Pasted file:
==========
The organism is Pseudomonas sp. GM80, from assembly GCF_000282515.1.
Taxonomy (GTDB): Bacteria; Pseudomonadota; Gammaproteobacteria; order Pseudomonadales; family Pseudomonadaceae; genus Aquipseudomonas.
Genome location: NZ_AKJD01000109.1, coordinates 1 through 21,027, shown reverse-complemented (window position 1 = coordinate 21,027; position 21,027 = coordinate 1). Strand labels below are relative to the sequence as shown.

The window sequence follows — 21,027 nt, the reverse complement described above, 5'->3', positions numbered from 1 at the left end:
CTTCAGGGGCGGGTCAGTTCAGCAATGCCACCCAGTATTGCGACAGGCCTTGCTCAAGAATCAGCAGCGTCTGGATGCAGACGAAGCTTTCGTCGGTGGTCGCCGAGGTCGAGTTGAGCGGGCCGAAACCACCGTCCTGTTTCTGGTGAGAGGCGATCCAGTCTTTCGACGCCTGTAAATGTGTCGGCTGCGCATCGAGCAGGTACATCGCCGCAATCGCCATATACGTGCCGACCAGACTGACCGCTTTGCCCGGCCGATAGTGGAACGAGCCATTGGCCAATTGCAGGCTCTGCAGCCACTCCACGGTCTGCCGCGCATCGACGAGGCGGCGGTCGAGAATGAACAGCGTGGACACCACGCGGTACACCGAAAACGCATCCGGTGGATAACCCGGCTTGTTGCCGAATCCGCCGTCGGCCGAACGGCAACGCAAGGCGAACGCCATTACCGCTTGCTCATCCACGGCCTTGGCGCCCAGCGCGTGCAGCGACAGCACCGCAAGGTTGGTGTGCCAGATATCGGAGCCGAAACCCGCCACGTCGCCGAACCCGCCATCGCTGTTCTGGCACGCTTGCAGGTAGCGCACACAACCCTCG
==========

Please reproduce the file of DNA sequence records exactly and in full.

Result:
The organism is Pseudomonas sp. GM80, from assembly GCF_000282515.1.
Taxonomy (GTDB): Bacteria; Pseudomonadota; Gammaproteobacteria; order Pseudomonadales; family Pseudomonadaceae; genus Aquipseudomonas.
Genome location: NZ_AKJD01000109.1, coordinates 1 through 21,027, shown reverse-complemented (window position 1 = coordinate 21,027; position 21,027 = coordinate 1). Strand labels below are relative to the sequence as shown.

The window sequence follows — 21,027 nt, the reverse complement described above, 5'->3', positions numbered from 1 at the left end:
CTTCAGGGGCGGGTCAGTTCAGCAATGCCACCCAGTATTGCGACAGGCCTTGCTCAAGAATCAGCAGCGTCTGGATGCAGACGAAGCTTTCGTCGGTGGTCGCCGAGGTCGAGTTGAGCGGGCCGAAACCACCGTCCTGTTTCTGGTGAGAGGCGATCCAGTCTTTCGACGCCTGTAAATGTGTCGGCTGCGCATCGAGCAGGTACATCGCCGCAATCGCCATATACGTGCCGACCAGACTGACCGCTTTGCCCGGCCGATAGTGGAACGAGCCATTGGCCAATTGCAGGCTCTGCAGCCACTCCACGGTCTGCCGCGCATCGACGAGGCGGCGGTCGAGAATGAACAGCGTGGACACCACGCGGTACACCGAAAACGCATCCGGTGGATAACCCGGCTTGTTGCCGAATCCGCCGTCGGCCGAACGGCAACGCAAGGCGAACGCCATTACCGCTTGCTCATCCACGGCCTTGGCGCCCAGCGCGTGCAGCGACAGCACCGCAAGGTTGGTGTGCCAGATATCGGAGCCGAAACCCGCCACGTCGCCGAACCCGCCATCGCTGTTCTGGCACGCTTGCAGGTAGCGCACACAACCCTCG